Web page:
Physical Properties of Sea Water

### Units of Temperature, Salinity, and Pressure, and Their Ranges in the Sea

In oceanography the temperature is measured in degrees centigrade. The thermometers used are described on p. 347. The accuracy of the measurements is about ± 0.02°C. Salinity is given as grams per kilogram of sea water; that is, in parts per thousand, or per mille, for which the symbol ‰ is used. An accuracy of ±0.02 ‰ is required. Pressure (p. 170) is measured in atmospheres or in units of the c.g.s. system. An atmosphere is defined as the pressure exerted per square centimeter by a

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column of mercury 760 mm high at a temperature of 0°C, where the acceleration of gravity is 980.665 cm/sec2. In chemical oceanography a related unit, the Torr, is used which equals the pressure exerted per square centimeter by a column of mercury 1 mm high at a temperature of 0°C and at the above-mentioned acceleration of gravity. The c.g.s. unit of pressure is dyne/cm2, and 1 atmosphere = 1.0133 × 106 dynes/cm2. One million dynes/cm2 was designated as 1 bar by V. Bjerknes. The corresponding practical unit used in physical oceanography is 1 decibar, which equals 0.1 bar. The pressure exerted per square centimeter by 1 m of sea water very nearly equals 1 decibar; that is, the hydrostatic pressure in the sea increases by 1 decibar for approximately every meter of depth. Therefore, the depth in meters and the pressure in decibars are expressed by nearly the same numerical value. This rule is sufficiently accurate for determining the effect of pressure on the physical properties of the water, but details of the pressure distribution must be computed from the density distribution (p. 408).

In the oceans the temperature ranges from about −2° to +30°C. The lower limit is determined by the formation of ice, and the upper limit is determined by processes of radiation and exchange of heat with the atmosphere (p. 127). In landlocked areas the surface temperature may be higher, but in the open ocean it rarely exceeds 30°C.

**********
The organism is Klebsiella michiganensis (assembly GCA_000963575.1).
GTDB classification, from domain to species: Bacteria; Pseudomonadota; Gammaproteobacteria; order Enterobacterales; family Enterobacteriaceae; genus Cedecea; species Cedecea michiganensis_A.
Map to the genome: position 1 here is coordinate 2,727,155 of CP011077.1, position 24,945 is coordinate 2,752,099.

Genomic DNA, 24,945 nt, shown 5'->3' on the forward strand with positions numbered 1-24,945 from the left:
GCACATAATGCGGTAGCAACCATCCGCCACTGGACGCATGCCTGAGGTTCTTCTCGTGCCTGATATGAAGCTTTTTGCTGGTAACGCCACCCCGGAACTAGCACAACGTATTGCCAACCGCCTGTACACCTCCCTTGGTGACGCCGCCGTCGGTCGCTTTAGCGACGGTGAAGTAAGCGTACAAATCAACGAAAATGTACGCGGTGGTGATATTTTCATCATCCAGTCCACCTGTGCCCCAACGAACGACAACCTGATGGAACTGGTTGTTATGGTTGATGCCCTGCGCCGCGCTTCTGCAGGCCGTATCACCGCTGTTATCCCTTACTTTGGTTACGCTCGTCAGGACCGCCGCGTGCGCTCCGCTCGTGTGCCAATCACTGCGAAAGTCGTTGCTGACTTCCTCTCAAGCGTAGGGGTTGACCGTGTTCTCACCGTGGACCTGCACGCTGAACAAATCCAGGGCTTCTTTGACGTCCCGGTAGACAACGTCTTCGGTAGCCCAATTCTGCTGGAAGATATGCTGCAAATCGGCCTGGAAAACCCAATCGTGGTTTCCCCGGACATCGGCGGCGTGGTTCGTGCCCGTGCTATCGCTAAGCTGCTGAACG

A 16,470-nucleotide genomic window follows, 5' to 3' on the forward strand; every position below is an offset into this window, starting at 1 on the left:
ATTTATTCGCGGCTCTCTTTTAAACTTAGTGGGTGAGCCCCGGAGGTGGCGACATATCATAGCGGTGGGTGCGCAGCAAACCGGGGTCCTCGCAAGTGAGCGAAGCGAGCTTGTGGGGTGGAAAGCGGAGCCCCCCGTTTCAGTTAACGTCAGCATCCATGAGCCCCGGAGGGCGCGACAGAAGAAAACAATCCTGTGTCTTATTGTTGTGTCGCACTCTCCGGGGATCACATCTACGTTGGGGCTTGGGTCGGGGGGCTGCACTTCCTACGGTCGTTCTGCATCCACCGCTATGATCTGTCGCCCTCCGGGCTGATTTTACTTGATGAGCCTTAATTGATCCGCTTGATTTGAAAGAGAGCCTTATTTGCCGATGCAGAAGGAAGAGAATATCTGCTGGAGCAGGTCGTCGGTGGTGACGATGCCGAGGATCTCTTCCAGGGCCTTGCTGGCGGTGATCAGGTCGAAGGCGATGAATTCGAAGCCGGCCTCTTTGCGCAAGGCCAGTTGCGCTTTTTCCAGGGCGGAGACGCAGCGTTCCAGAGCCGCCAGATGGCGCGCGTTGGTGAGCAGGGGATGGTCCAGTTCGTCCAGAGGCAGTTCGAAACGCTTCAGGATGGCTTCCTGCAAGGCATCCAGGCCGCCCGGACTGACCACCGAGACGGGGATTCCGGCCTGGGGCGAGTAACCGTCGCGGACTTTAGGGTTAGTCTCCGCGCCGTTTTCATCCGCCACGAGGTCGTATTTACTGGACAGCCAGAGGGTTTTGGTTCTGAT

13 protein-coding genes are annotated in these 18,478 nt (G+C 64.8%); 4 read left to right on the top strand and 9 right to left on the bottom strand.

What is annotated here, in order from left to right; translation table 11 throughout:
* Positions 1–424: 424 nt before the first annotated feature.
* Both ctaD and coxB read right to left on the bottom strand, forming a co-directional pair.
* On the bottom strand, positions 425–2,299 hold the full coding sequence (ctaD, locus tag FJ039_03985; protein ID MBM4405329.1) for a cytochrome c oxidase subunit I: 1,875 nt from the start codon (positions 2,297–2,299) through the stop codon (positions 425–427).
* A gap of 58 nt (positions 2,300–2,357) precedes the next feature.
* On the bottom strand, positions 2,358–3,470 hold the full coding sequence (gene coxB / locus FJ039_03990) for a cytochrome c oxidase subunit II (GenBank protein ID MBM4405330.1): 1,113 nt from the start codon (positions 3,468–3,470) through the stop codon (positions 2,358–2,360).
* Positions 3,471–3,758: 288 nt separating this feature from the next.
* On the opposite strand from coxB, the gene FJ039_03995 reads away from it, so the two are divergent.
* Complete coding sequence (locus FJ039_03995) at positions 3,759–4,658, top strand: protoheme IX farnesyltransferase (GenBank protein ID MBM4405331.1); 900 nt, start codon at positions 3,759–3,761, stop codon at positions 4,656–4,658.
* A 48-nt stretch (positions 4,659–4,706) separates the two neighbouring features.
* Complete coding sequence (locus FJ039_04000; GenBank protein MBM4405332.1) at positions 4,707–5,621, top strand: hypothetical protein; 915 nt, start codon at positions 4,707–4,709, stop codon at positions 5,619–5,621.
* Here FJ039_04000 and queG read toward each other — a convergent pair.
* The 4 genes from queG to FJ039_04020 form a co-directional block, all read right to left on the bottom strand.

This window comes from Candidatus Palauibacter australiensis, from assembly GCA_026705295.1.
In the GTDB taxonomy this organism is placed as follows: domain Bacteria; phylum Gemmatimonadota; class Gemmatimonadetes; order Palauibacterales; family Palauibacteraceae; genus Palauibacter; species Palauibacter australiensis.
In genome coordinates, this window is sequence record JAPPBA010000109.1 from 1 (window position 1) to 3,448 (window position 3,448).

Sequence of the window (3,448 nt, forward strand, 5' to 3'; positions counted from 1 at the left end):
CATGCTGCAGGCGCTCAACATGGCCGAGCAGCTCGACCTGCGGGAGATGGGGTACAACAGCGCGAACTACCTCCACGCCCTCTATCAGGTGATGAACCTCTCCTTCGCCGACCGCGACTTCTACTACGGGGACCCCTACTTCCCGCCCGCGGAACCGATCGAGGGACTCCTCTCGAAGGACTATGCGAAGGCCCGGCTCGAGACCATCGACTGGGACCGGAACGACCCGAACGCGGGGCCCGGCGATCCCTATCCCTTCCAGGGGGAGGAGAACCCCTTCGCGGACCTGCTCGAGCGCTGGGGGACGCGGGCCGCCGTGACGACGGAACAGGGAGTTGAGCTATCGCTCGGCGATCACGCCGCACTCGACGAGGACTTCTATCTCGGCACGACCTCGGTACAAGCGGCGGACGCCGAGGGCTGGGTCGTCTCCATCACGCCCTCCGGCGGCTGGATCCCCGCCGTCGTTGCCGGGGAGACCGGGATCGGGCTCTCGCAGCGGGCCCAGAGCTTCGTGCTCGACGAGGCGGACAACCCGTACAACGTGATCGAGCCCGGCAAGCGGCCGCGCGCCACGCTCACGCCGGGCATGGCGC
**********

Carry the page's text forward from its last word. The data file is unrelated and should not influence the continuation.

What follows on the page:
The salinity in the oceans is generally between 33 ‰ and 37 ‰. The surface salinity in high latitudes, in regions of high rainfall, or where there is dilution by rivers may be considerably less, and in certain semi-enclosed areas, such as the Gulf of Bothnia, the salinity may approach zero. In isolated seas in intermediate latitudes, such as the Red Sea, where evaporation is excessive, salinities may reach 40 ‰ or more. As the range in the open oceans is rather small, it is sometimes convenient to use a salinity of 35 ‰ as an average for all oceans. In the chapter on the chemistry of sea water the tabulations are made for water of 19.00 ‰ chlorinity; that is, 34.325 ‰ salinity.

In dealing with the pressure in the oceans, the atmospheric pressure is always neglected and the pressure at the sea surface is entered as zero. Since the pressure is essentially a function of depth and the numerical value in decibars nearly equals the depth in meters, the range in pressure will be from zero at the sea surface to over 10,000 decibars in the deepest part of the ocean.

Owing to the character of the distribution of temperature and salinity in the oceans, some relationships exist between these conditions and the pressure. The temperature of the deep and bottom water of the oceans is always low, varying between 4° and − 1°C, so that high pressures are associated with low temperatures. Similarly, the salinity of deep and bottom water varies within narrow limits, 34.6 ‰ to 35‰, and high pressures are therefore associated with salinities between these limits.

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Exceptions are found in isolated seas in intermediate latitudes, such as the Mediterranean and Red Seas, where water of high temperature and high salinity is found at great depths, and hence under great pressure.

Physical Properties of Sea Water